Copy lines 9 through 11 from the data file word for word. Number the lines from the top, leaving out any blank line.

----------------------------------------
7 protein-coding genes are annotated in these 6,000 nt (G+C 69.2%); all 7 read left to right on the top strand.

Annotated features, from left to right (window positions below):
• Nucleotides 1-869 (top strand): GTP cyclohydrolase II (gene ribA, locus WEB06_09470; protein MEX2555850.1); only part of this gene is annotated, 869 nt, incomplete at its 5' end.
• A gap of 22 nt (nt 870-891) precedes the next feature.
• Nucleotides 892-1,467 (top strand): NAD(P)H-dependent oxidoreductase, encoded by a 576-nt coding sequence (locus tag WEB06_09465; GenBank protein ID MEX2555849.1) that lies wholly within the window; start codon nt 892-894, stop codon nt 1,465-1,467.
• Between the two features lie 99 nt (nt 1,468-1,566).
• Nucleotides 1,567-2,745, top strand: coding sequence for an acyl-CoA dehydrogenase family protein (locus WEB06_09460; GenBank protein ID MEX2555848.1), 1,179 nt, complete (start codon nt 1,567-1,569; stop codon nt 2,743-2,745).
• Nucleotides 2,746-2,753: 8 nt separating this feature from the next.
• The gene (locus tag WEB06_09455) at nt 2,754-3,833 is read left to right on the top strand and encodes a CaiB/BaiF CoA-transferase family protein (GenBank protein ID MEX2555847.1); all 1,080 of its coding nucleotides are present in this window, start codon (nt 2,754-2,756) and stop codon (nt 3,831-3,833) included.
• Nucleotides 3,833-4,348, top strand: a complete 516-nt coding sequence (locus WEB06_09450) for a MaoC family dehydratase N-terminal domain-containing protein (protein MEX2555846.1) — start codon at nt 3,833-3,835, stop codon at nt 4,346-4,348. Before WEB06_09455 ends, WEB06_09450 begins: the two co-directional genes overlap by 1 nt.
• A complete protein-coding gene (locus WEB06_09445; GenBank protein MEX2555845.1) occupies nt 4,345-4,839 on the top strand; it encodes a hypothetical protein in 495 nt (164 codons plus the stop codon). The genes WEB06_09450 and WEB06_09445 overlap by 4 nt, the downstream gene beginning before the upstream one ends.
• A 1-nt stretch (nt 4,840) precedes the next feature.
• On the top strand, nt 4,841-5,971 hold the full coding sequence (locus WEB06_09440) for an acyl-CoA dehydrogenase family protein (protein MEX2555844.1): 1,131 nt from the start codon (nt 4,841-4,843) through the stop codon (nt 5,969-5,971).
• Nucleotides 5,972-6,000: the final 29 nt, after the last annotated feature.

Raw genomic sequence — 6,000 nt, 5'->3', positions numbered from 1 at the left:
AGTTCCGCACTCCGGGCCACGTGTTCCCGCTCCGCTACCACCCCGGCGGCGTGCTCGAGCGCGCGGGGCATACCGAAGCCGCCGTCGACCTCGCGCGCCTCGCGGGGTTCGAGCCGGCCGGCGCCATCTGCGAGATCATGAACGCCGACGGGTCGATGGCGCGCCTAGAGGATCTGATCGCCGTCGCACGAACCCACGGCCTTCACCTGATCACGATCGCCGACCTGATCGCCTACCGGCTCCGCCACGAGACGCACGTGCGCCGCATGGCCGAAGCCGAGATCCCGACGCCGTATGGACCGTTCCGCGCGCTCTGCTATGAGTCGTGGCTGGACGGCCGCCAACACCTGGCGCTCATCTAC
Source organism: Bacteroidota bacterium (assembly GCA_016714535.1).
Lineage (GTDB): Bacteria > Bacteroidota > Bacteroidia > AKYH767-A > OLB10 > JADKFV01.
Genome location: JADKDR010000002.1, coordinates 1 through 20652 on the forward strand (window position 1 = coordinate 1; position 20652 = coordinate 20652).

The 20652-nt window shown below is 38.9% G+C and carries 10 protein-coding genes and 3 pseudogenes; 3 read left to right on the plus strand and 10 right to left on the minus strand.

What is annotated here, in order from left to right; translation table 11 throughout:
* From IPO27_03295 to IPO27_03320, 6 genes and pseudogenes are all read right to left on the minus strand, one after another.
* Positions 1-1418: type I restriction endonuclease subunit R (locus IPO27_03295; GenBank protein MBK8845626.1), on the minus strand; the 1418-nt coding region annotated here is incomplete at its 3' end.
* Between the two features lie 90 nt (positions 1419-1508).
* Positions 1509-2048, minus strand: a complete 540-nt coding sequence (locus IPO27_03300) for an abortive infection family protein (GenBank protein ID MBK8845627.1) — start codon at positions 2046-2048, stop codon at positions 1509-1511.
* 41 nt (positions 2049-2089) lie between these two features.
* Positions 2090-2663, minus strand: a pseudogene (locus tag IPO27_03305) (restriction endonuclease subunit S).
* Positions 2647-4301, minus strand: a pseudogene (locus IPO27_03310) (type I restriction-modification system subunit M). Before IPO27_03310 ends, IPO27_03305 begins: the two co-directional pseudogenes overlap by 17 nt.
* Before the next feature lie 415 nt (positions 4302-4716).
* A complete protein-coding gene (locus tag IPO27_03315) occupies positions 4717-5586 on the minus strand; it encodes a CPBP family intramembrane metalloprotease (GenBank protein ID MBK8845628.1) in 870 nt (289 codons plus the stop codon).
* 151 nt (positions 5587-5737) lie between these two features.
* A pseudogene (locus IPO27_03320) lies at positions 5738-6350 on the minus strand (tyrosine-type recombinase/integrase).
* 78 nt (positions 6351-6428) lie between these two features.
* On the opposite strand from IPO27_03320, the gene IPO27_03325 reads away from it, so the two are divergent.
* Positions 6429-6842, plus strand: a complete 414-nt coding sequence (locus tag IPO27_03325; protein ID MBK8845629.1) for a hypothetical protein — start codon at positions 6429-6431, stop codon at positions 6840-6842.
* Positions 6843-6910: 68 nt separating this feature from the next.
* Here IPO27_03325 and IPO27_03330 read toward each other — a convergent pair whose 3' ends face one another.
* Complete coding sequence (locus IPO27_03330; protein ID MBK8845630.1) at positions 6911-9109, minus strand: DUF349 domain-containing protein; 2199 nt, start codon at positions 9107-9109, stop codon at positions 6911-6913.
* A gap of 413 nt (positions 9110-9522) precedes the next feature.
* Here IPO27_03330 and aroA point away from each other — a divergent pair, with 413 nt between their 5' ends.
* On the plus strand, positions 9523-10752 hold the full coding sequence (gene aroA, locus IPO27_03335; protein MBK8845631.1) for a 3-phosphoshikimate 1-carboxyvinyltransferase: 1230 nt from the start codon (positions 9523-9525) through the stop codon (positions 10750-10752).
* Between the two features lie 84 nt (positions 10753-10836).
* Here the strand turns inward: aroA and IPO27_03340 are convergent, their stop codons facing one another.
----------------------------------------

• The gene (locus tag WEB06_09455) at nt 2,754-3,833 is read left to right on the top strand and encodes a CaiB/BaiF CoA-transferase family protein (GenBank protein ID MEX2555847.1); all 1,080 of its coding nucleotides are present in this window, start codon (nt 2,754-2,756) and stop codon (nt 3,831-3,833) included.
• Nucleotides 3,833-4,348, top strand: a complete 516-nt coding sequence (locus WEB06_09450) for a MaoC family dehydratase N-terminal domain-containing protein (protein MEX2555846.1) — start codon at nt 3,833-3,835, stop codon at nt 4,346-4,348. Before WEB06_09455 ends, WEB06_09450 begins: the two co-directional genes overlap by 1 nt.
• A complete protein-coding gene (locus WEB06_09445; GenBank protein MEX2555845.1) occupies nt 4,345-4,839 on the top strand; it encodes a hypothetical protein in 495 nt (164 codons plus the stop codon). The genes WEB06_09450 and WEB06_09445 overlap by 4 nt, the downstream gene beginning before the upstream one ends.